12. 12. L E A D E R NETWORKS Member-Generated Content • Profiles / home pages • Product ratings • Product reviews • Interviews and high-value content creation Member-To-Member Interaction • Discussion Forums • Blogs, Wikis and social media entries • Member created podcasts • Phone calls Events • Guest events • Expert Seminars • Virtual meetings / Trade Shows Outreach • Newsletters • Volunteer / Leader programs • Polls / surveys • Driving Participation: Interaction management and facilitation. ( Driving Conversion: All other site interaction. IE: polls / surveys, answering specific questions, rating content, participating in events…etc Typical Enterprise Community Programs Copyright © 2009 Leader Networks 12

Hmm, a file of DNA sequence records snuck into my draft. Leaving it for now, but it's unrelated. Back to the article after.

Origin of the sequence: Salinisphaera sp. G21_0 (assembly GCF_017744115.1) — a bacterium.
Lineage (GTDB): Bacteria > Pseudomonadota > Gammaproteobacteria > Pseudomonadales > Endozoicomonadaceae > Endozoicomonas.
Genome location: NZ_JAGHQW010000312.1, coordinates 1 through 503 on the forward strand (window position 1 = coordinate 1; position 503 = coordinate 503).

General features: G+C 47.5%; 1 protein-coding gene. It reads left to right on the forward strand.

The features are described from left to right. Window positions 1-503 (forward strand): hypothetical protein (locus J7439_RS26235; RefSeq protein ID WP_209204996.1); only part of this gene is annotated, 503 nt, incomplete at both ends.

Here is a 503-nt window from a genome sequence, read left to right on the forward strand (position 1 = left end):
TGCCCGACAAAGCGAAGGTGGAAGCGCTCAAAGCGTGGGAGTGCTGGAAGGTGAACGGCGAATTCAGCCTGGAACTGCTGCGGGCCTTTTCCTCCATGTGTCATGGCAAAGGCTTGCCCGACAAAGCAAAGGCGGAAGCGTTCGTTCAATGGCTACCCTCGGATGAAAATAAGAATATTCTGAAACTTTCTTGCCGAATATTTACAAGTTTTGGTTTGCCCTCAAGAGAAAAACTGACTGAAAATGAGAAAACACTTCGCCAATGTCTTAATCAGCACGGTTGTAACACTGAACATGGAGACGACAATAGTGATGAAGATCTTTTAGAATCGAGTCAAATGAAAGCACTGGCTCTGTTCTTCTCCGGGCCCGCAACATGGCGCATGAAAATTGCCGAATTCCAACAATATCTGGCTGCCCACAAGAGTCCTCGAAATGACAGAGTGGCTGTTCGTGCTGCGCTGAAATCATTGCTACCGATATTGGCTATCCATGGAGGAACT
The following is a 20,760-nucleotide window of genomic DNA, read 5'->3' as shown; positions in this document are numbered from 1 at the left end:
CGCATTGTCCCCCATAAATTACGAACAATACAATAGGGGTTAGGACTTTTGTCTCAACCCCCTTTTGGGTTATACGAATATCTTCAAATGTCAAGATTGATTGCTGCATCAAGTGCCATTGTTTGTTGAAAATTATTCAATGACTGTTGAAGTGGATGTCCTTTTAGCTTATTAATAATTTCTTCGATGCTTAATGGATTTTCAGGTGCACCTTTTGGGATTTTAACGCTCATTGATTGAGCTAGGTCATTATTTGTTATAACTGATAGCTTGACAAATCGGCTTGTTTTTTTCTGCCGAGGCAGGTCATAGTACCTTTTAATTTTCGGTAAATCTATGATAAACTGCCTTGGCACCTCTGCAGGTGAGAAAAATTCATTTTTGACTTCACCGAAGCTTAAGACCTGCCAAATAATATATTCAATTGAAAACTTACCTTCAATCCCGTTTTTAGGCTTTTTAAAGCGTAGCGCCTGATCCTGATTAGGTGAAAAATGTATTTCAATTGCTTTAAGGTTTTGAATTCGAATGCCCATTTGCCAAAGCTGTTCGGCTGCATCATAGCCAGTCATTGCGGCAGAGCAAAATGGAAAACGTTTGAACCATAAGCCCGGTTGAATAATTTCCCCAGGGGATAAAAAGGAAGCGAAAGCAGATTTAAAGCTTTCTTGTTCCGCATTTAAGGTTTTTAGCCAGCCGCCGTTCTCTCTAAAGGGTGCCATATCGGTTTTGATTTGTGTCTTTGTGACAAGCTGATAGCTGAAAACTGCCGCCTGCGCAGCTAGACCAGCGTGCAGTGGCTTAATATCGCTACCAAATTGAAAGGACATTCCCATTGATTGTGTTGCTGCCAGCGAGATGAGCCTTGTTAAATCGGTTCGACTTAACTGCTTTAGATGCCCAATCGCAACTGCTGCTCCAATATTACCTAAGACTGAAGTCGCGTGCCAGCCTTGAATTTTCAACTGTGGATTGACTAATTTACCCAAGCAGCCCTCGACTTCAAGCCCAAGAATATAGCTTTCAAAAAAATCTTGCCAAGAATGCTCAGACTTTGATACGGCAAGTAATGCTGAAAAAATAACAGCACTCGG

13. 13. L E A D E R NETWORKS What Can you Expect From Your Members? Visitor Novice Regular Leader Visitors: People without a persistent identity in the community. Novices: New members who need to learn the ropes and be introduced into community life. Regulars: Established members that are comfortably participating in community life. Leaders: The most active “regular members” who volunteer to facilitate and monitor discussions, get involved in the operational decisions and product definitions for the community, and helps the community evolve and run smoothly. Copyright © 2009 Leader Networks 13
    15. 15. L E A D E R NETWORKS Enterprise Community Categories • Enterprise Buyer /Audience Communities – The Palladium Group XPC – Cognizantii - community for Cognizant’s clients – EMC community – CIO Magazine’s CIO Counsel – IntegrativePractitioner.com • Professional Market Makers – Martindale-Hubbell Connected – Sermo.com – Inmobile.org – TheFunded.com – WegoHealth.com 15
    16. 16. L E A D E R NETWORKS INmobile.org Copyright © 2009 Leader Networks 16